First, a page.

Objective: To analyze the characteristics of spinal meningeal cyst in low-field MRI and to discuss its classification, subtype, clinical presentation, and differential diagnosis. Methods: Forty-two patients (20 male, 22 female) were examined with sagittal T 1 -and T 2 -, axial T 2 -weighted MR imaging. Twelve patients were also examined with contrast-enhanced MRI. Results: The cysts were classified using Nakors' classification as type Ia extradural meningeal cysts (4 patients), type Ib sacral meningeal cysts (32), type II extradural meningeal cysts with spinal nerve root fibers (4), and type III spinal intradural meningeal cysts (2). All 42 spinal meningeal cysts had well-defined boundaries with low T 1 and high T 2 signal intensities similar to cerebral spinal fluid. In type Ia, the lesions were often on the dorsum of mid-lower thoracic spinal cord compressing the spinal cord and displacing the extradural fat. In type Ib, the lesions were in the sacral canal with fat plane between the cyst and dural sac. In type II, the lesions contained nerve roots and were lateral to the dural sac. In type III, the lesions were often on the dorsum of spinal cord compressing and displacing the spinal cord anteriorly. Conclusion: Low-field MRI can clearly display the spinal meningeal cyst. Types Ia and Ib spinal meningeal cysts had typical features and can be easily diagnosed. Types II and III should be differentiated from cystic schwannomas and enterogenous cysts, respectively. (authors)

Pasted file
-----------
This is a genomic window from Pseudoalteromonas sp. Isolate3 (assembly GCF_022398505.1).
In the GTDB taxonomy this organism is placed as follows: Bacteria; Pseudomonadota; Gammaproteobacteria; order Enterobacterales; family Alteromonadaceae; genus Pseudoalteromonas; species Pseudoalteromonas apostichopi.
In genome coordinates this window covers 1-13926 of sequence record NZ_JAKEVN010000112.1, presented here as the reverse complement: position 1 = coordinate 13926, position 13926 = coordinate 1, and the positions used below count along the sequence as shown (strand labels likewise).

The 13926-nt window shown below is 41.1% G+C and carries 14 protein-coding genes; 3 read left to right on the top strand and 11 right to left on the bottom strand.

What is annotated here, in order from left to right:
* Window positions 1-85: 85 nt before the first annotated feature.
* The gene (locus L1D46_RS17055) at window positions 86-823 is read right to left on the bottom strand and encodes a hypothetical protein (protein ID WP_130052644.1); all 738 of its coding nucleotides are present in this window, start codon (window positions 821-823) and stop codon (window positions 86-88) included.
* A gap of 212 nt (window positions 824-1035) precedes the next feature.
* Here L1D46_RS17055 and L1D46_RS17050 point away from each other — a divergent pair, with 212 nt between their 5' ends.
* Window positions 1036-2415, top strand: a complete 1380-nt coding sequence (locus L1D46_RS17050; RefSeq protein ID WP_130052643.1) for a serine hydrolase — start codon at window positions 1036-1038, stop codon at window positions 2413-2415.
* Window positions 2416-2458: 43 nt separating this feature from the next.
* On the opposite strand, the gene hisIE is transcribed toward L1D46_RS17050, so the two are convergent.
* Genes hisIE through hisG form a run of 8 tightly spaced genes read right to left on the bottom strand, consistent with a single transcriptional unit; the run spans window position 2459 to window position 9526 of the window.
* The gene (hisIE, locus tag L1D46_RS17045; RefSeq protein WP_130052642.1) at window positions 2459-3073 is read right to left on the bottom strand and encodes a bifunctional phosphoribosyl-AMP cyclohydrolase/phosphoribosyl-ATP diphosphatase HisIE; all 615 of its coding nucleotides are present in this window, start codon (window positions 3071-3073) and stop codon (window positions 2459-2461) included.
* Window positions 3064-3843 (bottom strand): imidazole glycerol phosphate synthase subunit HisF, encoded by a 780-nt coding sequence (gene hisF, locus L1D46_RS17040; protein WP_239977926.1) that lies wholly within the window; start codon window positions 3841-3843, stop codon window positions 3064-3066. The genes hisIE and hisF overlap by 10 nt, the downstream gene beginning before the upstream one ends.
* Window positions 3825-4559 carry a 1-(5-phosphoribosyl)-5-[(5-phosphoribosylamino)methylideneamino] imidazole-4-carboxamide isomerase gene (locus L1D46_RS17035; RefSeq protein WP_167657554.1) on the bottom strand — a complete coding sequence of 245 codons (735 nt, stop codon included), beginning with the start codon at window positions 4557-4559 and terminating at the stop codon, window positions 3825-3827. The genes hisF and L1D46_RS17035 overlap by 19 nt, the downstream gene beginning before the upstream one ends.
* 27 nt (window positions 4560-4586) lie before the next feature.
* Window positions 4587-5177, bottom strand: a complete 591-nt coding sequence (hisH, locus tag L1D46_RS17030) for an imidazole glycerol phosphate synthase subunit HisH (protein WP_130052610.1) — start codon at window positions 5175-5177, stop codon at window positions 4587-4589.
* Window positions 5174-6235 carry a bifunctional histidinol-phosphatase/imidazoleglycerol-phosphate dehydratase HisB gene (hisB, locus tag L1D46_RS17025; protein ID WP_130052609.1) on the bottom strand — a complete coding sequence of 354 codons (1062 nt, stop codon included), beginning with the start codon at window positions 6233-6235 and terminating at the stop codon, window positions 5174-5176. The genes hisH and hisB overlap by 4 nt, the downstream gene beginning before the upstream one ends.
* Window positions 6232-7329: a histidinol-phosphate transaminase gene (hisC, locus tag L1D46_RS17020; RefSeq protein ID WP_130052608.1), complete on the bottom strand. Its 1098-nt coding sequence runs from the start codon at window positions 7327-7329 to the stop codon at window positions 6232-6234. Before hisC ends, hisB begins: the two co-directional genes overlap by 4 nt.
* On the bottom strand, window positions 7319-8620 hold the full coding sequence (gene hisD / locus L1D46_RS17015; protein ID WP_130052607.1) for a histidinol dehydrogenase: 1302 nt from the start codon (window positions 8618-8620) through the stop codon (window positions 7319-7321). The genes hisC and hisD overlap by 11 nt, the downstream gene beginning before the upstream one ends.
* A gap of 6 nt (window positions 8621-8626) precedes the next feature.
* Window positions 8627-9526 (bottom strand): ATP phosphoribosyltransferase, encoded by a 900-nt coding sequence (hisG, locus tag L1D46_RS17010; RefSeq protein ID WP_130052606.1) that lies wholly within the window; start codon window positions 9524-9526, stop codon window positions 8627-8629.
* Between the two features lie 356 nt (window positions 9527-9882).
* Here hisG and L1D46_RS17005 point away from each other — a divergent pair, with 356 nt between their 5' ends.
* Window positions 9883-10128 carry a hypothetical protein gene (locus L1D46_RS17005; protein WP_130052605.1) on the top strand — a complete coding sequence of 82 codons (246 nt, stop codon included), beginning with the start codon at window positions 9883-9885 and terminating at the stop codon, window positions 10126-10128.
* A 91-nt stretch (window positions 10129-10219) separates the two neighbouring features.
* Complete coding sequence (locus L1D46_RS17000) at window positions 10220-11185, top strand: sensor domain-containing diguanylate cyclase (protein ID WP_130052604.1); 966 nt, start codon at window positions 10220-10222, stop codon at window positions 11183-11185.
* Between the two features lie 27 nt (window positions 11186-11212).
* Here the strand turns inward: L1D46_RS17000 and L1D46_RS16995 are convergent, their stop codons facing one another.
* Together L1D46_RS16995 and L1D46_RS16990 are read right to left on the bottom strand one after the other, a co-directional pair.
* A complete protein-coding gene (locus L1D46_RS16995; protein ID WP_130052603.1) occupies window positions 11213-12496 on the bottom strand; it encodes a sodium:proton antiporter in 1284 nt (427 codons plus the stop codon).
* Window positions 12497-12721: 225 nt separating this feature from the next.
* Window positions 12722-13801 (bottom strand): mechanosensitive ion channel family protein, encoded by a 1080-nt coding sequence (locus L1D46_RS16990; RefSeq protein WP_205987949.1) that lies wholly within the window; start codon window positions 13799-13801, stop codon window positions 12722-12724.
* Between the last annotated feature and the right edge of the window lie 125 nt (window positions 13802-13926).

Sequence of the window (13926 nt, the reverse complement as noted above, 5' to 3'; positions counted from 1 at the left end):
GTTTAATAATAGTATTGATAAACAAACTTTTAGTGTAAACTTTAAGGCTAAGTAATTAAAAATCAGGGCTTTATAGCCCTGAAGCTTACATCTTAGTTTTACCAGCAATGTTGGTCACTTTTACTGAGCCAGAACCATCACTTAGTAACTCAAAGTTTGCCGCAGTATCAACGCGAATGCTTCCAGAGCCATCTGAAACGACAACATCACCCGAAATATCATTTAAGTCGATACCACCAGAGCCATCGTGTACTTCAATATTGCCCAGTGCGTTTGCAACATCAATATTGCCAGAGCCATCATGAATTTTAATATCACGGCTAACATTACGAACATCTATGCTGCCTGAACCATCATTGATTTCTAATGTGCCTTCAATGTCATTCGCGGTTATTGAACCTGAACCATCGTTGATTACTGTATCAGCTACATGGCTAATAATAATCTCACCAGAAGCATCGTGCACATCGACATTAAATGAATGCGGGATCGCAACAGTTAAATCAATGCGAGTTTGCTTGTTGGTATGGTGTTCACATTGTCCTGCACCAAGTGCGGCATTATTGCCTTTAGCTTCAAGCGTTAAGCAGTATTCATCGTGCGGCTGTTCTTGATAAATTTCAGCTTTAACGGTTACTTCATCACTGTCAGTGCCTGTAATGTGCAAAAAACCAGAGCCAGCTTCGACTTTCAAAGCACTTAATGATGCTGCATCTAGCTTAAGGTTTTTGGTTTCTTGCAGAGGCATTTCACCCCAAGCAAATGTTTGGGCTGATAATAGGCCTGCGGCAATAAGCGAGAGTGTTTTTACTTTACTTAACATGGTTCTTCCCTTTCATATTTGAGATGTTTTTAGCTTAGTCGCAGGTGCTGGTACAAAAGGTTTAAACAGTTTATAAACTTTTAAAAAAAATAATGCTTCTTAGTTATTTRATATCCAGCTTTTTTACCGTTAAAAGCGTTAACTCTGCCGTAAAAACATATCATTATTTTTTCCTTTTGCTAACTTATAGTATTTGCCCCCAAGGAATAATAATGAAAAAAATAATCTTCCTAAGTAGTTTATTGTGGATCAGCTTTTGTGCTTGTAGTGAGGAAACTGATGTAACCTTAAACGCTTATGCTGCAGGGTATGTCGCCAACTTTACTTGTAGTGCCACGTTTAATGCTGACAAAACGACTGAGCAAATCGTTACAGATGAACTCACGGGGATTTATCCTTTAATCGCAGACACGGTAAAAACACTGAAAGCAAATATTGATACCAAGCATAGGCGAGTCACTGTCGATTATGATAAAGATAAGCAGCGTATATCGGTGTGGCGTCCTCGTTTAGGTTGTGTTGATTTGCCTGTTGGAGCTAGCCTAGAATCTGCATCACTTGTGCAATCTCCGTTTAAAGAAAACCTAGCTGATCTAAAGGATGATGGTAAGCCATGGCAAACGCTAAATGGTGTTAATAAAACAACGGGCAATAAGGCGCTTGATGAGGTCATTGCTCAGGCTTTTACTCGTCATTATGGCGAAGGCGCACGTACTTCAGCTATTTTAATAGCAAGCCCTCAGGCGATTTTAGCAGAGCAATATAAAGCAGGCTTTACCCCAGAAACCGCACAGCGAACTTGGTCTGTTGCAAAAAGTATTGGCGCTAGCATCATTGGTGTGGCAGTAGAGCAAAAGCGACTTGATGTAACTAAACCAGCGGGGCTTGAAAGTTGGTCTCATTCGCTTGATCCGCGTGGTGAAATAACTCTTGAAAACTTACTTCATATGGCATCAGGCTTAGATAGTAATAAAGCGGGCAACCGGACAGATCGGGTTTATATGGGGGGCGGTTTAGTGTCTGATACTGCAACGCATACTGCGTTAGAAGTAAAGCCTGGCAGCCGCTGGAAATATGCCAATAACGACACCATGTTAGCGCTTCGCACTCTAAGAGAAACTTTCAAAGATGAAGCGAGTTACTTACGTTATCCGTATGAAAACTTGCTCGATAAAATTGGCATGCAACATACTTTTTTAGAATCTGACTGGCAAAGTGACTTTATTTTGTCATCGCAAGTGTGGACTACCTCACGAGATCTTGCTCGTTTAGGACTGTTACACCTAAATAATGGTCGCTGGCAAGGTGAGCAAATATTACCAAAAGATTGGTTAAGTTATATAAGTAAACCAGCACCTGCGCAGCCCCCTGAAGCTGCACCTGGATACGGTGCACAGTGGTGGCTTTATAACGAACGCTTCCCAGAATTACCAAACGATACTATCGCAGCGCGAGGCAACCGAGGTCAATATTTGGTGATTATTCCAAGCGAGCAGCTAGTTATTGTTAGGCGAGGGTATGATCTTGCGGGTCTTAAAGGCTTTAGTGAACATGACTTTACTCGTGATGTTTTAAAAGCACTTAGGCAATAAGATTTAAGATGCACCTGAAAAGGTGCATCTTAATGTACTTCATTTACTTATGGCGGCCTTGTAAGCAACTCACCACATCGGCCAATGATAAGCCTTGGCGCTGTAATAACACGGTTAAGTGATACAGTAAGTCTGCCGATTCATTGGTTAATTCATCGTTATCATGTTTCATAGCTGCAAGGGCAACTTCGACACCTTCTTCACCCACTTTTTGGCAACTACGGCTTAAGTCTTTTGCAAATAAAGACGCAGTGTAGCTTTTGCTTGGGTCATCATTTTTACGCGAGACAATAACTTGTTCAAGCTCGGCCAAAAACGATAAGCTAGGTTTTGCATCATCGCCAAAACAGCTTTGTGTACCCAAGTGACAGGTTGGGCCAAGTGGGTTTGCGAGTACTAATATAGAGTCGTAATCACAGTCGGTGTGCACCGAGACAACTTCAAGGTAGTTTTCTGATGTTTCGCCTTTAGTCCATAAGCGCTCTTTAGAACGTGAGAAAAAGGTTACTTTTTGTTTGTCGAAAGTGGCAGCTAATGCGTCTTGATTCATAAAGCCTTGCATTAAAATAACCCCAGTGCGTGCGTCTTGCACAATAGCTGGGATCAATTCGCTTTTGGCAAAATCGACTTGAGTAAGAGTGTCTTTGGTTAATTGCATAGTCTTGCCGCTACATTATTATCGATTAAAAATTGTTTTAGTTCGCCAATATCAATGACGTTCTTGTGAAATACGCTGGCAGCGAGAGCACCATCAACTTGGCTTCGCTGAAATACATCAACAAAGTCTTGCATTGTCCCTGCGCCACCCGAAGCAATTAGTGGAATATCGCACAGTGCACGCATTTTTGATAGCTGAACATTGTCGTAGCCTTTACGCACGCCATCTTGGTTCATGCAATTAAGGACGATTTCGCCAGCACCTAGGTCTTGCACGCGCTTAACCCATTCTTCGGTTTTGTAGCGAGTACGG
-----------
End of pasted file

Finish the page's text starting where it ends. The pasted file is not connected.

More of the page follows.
2. The clinical usefulness of extravascular lung water and pulmonary vascular permeability index to diagnose and characterize pulmonary edema: a prospective multicenter study on the quantitative differential diagnostic definition for acute lung injury/acute respiratory distress syndrome

    Science.gov (United States)

    2012-01-01